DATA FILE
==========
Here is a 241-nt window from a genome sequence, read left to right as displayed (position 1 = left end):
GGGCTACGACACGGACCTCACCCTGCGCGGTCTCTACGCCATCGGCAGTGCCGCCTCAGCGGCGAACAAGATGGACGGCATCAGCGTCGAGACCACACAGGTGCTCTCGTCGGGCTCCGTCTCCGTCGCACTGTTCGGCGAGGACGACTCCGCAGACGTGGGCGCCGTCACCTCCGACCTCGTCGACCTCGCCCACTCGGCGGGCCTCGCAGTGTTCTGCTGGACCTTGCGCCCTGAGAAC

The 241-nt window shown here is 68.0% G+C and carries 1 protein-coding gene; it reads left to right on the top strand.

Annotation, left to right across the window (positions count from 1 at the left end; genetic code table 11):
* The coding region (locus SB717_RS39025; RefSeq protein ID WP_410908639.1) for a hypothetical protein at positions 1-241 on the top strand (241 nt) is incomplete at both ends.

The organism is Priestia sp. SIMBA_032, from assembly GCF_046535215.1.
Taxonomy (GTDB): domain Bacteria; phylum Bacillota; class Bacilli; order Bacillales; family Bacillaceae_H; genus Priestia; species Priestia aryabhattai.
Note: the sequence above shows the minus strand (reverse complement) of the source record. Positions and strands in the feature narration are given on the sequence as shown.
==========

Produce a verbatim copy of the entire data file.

Here is a 241-nt window from a genome sequence, read left to right as displayed (position 1 = left end):
GGGCTACGACACGGACCTCACCCTGCGCGGTCTCTACGCCATCGGCAGTGCCGCCTCAGCGGCGAACAAGATGGACGGCATCAGCGTCGAGACCACACAGGTGCTCTCGTCGGGCTCCGTCTCCGTCGCACTGTTCGGCGAGGACGACTCCGCAGACGTGGGCGCCGTCACCTCCGACCTCGTCGACCTCGCCCACTCGGCGGGCCTCGCAGTGTTCTGCTGGACCTTGCGCCCTGAGAAC

The 241-nt window shown here is 68.0% G+C and carries 1 protein-coding gene; it reads left to right on the top strand.

Annotation, left to right across the window (positions count from 1 at the left end; genetic code table 11):
* The coding region (locus SB717_RS39025; RefSeq protein ID WP_410908639.1) for a hypothetical protein at positions 1-241 on the top strand (241 nt) is incomplete at both ends.

The organism is Priestia sp. SIMBA_032, from assembly GCF_046535215.1.
Taxonomy (GTDB): domain Bacteria; phylum Bacillota; class Bacilli; order Bacillales; family Bacillaceae_H; genus Priestia; species Priestia aryabhattai.
Note: the sequence above shows the minus strand (reverse complement) of the source record. Positions and strands in the feature narration are given on the sequence as shown.